Just like there are good doctors and bad doctors, I think there are good quacks and bad quacks. That might sound surprising, but just getting a qualification doesn’t make a person a good doctor; and similarly, the absence of a qualification doesn’t make someone a bad quack.
A bad quack is someone who is out to exploit patients — someone who takes advantage of their ignorance; gives them false hope; and charges them for “treatments” which he knows are useless. He takes patients for a ride; and panders to the patient’s desires for quick fix solutions to make a quick buck. In fact, it’s often the “qualified doctors” who are the worst quacks, because they peddle unproven and expensive treatments such as “stem cell ” therapy, and can get away with this because they have a medical qualification, which gives them a license of do what they please!
It’s true that most quacks are bad quacks, but on the other hand there are good quacks as well. These are usually people who always wanted to be healers, but for various reasons couldn’t get the academic qualification required to be able to practise medicine legally, which is why they are forced to become quacks. Good quacks know their limitations, and are quite happy to refer patients to qualified specialists when they encounter complex problems.
They usually have a great bedside manner and a healing touch, which is why they inspire confidence in patients. They have a high EQ (emotional quotient), and patients respond to their empathetic and caring style.
The secret to their success is the fact that most problems which take a patient to the doctor are self-limited, and will get better on their own. The body heals itself very efficiently, which is why “treatment” for most symptoms works extremely well. This is why the “cure” rate for quacks is so high, and their patient satisfaction scores are usually excellent. Most of what they advise — for example, IM (intramuscular) vitamin injections for “weakness” — have few side effects, and the secret behind their therapeutic efficacy is the placebo effect.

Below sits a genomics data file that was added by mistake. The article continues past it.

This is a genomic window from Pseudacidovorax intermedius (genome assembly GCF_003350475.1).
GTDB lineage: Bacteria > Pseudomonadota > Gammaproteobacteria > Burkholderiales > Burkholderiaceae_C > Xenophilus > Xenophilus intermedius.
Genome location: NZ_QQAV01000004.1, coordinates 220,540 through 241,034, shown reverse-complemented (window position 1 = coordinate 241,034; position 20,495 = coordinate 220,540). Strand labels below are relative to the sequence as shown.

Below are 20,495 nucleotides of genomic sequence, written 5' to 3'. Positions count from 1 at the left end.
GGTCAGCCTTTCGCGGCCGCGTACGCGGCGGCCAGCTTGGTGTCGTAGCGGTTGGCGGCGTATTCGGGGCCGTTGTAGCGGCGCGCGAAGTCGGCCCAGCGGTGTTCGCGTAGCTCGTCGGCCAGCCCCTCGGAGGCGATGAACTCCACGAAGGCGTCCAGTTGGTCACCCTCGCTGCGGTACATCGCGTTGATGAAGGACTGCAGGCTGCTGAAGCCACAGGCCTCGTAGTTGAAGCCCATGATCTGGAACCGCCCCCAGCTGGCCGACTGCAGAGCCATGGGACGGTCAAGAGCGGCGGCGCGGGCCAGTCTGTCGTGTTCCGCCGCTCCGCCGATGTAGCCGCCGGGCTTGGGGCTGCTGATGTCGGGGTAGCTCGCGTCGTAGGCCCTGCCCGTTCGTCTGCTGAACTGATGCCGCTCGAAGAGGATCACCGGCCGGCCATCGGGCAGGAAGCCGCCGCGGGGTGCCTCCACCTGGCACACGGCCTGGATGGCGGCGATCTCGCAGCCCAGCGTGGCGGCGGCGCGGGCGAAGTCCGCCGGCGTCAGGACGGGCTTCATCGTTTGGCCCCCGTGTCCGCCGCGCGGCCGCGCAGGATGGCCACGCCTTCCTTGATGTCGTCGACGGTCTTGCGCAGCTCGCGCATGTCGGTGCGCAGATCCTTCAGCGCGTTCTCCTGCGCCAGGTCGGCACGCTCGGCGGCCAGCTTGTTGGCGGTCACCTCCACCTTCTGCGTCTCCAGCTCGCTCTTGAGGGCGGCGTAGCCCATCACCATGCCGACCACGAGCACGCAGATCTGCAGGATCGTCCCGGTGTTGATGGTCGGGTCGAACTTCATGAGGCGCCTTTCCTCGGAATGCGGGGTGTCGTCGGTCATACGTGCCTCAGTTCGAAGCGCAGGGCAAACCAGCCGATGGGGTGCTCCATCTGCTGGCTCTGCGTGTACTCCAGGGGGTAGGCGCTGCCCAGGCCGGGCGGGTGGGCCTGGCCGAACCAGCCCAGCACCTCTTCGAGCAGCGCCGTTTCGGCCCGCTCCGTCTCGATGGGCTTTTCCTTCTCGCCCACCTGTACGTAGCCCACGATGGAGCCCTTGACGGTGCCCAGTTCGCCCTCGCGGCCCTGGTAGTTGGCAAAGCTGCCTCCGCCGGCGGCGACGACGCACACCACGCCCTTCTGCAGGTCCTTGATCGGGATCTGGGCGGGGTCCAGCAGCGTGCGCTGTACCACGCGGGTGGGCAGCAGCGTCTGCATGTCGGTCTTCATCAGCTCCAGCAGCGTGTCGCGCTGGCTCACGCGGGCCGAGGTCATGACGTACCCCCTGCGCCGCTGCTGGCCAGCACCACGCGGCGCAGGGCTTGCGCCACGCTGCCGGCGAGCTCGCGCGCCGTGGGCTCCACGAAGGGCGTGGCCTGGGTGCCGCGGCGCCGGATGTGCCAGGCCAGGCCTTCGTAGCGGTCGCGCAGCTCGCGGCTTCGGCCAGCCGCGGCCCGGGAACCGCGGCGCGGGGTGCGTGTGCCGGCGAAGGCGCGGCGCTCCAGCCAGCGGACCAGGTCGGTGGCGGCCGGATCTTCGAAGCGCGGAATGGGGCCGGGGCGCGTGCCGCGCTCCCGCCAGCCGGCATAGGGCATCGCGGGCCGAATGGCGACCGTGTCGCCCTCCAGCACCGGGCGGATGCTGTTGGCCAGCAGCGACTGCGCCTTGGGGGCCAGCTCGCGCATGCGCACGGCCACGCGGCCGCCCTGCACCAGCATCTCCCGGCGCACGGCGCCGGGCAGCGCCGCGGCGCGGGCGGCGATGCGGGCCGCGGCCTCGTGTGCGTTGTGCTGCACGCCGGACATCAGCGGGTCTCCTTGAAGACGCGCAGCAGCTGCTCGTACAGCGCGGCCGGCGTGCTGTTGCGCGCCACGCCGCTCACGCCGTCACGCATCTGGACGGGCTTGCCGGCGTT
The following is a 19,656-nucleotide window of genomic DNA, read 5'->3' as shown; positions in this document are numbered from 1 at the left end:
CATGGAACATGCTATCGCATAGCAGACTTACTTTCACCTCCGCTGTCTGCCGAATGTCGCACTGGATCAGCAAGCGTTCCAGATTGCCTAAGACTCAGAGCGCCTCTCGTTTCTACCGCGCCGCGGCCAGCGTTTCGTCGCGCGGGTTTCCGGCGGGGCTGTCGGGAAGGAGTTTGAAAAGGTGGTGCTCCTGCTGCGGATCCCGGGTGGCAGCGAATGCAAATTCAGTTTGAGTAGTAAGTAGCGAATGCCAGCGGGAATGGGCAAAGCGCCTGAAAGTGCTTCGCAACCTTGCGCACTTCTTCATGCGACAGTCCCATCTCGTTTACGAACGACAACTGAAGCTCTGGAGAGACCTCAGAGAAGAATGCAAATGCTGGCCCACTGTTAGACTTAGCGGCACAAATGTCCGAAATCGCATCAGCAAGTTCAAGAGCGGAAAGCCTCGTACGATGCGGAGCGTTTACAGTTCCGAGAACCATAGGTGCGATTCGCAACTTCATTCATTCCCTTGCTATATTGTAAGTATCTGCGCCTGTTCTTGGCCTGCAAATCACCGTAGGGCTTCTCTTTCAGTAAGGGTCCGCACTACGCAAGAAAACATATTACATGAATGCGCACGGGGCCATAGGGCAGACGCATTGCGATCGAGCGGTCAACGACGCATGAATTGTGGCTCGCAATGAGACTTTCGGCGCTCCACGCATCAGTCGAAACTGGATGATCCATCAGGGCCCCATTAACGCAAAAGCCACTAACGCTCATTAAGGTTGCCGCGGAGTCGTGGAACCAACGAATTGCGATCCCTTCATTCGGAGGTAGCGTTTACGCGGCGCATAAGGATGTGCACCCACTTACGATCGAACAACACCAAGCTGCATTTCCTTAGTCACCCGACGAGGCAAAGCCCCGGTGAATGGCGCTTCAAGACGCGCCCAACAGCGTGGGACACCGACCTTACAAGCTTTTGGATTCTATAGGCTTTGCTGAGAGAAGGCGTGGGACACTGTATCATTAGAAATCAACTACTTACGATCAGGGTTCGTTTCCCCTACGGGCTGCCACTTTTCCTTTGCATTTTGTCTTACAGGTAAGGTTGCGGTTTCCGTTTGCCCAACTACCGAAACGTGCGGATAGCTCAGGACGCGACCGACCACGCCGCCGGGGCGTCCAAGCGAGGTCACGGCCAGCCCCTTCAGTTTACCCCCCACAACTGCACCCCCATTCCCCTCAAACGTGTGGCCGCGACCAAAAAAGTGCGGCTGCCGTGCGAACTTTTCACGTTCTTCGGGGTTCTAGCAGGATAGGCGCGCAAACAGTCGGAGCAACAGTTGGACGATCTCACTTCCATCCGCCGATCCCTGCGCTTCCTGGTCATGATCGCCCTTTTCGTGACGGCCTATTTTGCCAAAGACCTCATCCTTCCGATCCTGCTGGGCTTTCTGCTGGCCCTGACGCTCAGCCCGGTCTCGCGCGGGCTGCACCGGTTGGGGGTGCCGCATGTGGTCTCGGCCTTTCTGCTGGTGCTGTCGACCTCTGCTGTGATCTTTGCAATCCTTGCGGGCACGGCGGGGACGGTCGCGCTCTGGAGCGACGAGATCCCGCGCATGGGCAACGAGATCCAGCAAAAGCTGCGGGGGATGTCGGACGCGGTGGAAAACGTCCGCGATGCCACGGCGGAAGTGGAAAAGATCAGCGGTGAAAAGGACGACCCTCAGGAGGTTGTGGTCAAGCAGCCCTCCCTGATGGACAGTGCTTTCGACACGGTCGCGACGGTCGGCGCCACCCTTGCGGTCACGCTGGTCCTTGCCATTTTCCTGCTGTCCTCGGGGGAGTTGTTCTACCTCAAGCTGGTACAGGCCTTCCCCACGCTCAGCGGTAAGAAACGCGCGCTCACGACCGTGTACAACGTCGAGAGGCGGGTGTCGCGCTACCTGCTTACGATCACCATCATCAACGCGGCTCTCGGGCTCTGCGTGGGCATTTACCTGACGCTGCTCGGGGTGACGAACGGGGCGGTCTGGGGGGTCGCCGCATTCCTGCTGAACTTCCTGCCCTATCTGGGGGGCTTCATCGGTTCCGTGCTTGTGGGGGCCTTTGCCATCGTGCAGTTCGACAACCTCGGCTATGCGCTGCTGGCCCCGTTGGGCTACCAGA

We all know the harm which a bad quack can cause, but I think we sometimes need to appreciate the good which a good quack can do. He’s willing to work under conditions under which no qualified doctor would. He charges a fraction of the cost of what MBBS doctors do. He’s very service oriented, because he realizes that his entire business depends on keeping his patients happy. His bedside manner is usually excellent, and his patients trust him.
I think we need to learn to make use of these quacks. They have years of clinical experience, which is why their clinical intuition is usually excellent. The very fact that they’ve been around for many years means they are providing a useful community service.
Rather than brand all quacks as being bad, maybe we should identify and select the good quacks and provide them with additional training so that they become even better and are able to provide a valuable community service.
by Dr Aniruddha Malpani
Editor’s Note: This article first appeared in LinkedIn and has been republished here with the author’s permission.